By: Dr Anna Zhadan, Category: AMRI, Date: 09 Apr 2015
Old and new species discovered during the first ever survey of a mysterious family of bristle worms in Australian waters
Bristle worms, or annelids, are one of the most exciting and beautiful creatures inhabiting the ocean. In 2013, I was a recipient of the Geddes Visiting Collection Fellowship and came to Sydney to study three families of marine worms from the huge collections of Australian Museum. During that time I carried out the first survey of worms in the family Cossuridae from Australia. In total, I identified nine species, three of which are new to science.
Bristle worms are mostly marine animals of small and medium size that feed from the sea floor or from the water column. In spite of over two hundred years of research on Bristle worms, we still don’t know many things about their biology, behaviour, and mode of life. Even their true species composition needs to be investigated in many regions as the more we discover the more questions arise.
Bristle worms in the family Cossuridae inhabit soft sediments in the seafloor worldwide. They have a peculiar appearance, with one long respiratory thread on their back. Until recently, the family was known to contain only 23 species, making it relatively small in the world of marine worms. With my work, the known species diversity of the group has now grown to 26.
One of the new species (Cossura hutchingsae) is named in honour of the Australian Museum Research Institute (AMRI)’s Dr Pat Hutchings in recognition of her great contribution to the knowledge of Australian marine biota, another (Cossura keablei) honours AMRI’s Dr Steven Keable, in recognition of his great efforts to maintain and improve the marine invertebrate collection.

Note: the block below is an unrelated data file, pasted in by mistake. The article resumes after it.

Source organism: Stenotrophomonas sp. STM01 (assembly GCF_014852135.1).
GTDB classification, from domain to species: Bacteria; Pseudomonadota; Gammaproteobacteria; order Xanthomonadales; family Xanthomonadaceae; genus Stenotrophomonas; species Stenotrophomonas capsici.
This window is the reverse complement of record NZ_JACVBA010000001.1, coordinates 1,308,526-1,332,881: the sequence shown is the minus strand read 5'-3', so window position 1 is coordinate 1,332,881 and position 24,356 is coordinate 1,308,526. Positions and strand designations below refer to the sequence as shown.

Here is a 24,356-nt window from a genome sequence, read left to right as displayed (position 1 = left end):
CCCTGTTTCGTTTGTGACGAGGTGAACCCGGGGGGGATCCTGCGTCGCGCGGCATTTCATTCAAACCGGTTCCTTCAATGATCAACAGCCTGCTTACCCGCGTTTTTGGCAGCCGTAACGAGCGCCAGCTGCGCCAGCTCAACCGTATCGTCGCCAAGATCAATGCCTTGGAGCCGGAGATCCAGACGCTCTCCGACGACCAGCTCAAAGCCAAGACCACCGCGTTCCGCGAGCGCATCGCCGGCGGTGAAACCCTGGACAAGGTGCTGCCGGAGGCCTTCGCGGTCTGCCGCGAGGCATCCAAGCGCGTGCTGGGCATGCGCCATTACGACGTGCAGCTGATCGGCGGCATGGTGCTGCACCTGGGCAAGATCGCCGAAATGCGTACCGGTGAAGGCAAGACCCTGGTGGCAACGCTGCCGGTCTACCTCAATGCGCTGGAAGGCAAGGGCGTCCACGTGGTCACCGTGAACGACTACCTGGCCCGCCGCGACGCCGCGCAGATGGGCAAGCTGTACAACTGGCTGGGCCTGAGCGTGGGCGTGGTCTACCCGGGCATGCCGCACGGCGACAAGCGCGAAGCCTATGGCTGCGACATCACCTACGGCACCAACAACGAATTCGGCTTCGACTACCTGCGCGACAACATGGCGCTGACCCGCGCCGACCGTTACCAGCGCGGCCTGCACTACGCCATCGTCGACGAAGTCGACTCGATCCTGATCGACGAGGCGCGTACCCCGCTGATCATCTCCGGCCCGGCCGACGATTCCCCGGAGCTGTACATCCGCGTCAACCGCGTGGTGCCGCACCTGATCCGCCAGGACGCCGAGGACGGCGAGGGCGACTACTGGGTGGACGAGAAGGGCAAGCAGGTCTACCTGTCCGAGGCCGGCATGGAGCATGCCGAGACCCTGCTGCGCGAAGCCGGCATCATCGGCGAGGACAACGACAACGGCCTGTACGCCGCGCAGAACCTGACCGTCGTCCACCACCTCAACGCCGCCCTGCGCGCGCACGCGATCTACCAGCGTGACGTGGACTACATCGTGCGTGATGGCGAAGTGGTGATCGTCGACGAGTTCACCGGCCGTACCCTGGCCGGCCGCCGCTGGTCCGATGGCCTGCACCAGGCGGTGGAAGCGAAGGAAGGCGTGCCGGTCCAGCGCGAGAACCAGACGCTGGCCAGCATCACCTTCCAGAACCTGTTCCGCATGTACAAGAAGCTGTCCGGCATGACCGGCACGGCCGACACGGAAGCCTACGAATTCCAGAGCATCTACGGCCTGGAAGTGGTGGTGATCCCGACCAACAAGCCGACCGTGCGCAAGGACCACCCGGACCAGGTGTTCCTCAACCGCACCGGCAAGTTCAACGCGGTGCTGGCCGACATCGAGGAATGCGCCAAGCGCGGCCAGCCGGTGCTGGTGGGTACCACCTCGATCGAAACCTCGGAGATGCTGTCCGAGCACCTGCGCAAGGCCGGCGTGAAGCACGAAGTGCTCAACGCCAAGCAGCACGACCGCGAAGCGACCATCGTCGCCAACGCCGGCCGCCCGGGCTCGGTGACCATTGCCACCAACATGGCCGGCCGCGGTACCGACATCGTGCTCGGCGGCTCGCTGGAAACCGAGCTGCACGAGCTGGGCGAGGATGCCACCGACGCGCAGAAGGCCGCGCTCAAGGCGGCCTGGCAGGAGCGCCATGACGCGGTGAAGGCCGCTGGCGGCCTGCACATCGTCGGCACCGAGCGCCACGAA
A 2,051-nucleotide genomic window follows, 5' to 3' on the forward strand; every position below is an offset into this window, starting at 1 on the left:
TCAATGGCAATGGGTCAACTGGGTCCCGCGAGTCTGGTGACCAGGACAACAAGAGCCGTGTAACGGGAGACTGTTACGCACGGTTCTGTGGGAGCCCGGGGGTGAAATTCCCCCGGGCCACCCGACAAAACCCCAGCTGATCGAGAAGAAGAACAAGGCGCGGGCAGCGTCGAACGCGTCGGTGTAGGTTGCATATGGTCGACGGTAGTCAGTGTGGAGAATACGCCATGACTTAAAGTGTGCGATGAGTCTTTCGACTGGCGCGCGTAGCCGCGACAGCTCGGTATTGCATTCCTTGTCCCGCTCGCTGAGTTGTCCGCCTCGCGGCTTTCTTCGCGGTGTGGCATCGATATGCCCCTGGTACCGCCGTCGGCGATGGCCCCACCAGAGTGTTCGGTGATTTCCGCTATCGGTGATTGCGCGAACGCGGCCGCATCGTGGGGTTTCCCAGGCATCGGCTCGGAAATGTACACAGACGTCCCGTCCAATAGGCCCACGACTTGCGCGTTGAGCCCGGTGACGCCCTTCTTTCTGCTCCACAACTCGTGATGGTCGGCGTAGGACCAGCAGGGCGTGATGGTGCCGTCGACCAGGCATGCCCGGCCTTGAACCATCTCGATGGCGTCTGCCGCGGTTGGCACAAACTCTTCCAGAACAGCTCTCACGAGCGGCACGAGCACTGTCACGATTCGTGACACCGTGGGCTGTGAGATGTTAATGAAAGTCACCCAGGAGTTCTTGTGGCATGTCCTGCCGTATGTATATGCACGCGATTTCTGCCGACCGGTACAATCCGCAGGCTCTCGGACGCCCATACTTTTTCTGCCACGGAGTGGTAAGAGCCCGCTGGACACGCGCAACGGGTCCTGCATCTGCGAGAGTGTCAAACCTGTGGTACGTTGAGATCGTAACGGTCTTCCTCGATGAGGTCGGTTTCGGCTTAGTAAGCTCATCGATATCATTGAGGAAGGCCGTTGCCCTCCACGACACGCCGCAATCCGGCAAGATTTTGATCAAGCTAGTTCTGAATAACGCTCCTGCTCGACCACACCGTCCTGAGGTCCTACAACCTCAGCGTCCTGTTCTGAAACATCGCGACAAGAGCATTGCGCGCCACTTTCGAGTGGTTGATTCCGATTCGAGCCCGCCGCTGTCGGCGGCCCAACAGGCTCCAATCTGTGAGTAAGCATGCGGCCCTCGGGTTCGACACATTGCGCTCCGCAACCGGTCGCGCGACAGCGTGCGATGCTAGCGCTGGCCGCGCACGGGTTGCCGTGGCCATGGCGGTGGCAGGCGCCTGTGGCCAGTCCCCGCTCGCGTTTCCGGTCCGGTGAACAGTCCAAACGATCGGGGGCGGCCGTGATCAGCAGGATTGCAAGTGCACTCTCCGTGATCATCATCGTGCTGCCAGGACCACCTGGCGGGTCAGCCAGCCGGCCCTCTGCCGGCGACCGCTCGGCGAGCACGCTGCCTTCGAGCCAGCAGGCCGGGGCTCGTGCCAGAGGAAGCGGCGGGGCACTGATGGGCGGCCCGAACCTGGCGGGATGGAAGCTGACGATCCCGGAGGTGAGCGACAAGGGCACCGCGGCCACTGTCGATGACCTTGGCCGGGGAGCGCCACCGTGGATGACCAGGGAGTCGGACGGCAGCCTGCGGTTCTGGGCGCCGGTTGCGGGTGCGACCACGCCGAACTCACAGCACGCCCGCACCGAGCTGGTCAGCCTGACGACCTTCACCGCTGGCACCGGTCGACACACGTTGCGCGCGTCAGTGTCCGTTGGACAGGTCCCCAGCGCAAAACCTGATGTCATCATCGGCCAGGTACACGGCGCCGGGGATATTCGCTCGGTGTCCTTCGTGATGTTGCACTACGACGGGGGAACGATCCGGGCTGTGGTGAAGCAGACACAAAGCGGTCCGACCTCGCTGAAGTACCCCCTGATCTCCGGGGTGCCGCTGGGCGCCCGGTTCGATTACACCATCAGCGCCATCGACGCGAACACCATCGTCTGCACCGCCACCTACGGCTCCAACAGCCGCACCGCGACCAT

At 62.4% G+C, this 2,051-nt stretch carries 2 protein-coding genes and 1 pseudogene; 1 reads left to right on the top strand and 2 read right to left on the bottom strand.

The third new species is called Cossura queenslandensis because it only occurs in Queensland. Other species found in Australian waters are similar to those described previously from Europe, North and South America, so were identified as known species. However, molecular methods may reveal a number of new species within this group.
One of these species, Cossura cf. ginesi first described from Venezuela is peculiar having small "horns" on the tip of its head whereas all other cossurids have conical or round head. No one knows why these horns evolved and the only hypothesis is that they are used for more efficient digging in the sediment.
As a result of this research we know a little bit more about biodiversity and evolution on the Earth. However, Cossuridae still pose a wealth of riddles and now with my colleagues from the White Sea Biological Station I will delve into details of their anatomy and functional morphology in order to reveal potential cryptic species.
Dr Anna Zhadan
Senior Researcher, Moscow State University, Russia.
AMRI Visiting Collections Fellow